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Cross Laminated Timber

Wood is natural and renewable, and is now enjoying a renaissance with innovative engineering, modification and construction methods: it is unlocking new ways of thinking about constructing tall buildings across the world’s skyline.


Cross-laminated timber (or ‘CLT’) is one of the main engineered wood contributors to the creation of these new ‘plyscrapers’. Interlocking cross laminated timber panels are made by gluing layers of solid-sawn timber together, usually in alternating pattern of orientation to improve structural rigidity.  In very broad terms, it’s a bit like plywood but on a much larger, thicker and stronger scale.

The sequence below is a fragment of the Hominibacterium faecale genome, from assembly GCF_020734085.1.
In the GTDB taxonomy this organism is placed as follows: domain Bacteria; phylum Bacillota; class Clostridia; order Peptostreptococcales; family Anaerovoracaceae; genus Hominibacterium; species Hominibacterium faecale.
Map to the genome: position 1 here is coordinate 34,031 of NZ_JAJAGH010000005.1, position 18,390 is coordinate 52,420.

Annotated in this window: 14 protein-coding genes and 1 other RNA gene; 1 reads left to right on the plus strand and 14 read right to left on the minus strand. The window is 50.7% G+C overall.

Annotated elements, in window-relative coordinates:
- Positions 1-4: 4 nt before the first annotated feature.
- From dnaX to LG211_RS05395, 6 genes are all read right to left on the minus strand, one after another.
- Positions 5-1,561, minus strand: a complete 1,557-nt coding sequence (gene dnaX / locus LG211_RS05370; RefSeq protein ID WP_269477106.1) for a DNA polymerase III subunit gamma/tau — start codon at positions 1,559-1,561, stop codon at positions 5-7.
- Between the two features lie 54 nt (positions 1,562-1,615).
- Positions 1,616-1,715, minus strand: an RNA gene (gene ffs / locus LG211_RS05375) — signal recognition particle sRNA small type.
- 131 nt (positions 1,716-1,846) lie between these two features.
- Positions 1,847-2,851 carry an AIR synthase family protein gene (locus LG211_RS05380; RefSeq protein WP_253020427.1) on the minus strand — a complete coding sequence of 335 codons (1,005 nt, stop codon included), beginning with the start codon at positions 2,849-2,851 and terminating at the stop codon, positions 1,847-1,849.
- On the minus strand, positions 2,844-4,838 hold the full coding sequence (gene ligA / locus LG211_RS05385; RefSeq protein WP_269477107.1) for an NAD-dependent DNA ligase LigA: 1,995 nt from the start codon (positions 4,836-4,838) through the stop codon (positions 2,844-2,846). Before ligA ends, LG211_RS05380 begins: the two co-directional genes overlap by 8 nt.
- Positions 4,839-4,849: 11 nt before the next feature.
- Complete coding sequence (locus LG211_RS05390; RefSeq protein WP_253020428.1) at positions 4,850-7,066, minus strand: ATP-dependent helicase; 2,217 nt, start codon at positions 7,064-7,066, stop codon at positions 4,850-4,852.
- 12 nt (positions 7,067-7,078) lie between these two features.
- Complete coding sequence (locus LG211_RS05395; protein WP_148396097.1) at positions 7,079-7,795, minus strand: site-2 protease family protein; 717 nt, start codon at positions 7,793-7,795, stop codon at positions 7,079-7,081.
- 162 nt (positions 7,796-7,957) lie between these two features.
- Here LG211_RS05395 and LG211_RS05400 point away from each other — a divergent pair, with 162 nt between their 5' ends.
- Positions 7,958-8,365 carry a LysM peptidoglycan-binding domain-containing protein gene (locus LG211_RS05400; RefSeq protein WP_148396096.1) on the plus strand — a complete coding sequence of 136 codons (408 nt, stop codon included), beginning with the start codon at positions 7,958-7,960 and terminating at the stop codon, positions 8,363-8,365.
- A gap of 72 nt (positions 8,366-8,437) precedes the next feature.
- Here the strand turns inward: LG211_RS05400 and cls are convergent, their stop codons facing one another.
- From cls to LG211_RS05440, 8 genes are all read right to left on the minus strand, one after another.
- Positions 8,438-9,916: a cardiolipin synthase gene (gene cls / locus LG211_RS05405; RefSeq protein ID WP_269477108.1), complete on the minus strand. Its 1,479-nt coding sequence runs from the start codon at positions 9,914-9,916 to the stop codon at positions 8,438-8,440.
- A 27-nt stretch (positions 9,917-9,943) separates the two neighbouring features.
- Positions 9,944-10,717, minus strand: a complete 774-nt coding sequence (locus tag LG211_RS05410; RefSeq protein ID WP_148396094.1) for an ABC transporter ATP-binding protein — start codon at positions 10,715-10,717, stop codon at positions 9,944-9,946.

First introduced in the 1990’s CLT or Cross-laminated timber enables architects or engineers to design and build tall, beautiful buildings, while still being kind to the environment too: as a wood product, it contains and locks in the carbon used by the original tree to grow, safely storing it in a solid useful form in the structure.

CLT panels are strong enough to support high loads, much lighter than concrete and steel, and can even be cut to fit when on-site – including all the door and window openings.  This can make the actual construction phase easier to manage, quicker, and logistically a lot simpler.

CLT Accoya at TalTech University, Estonia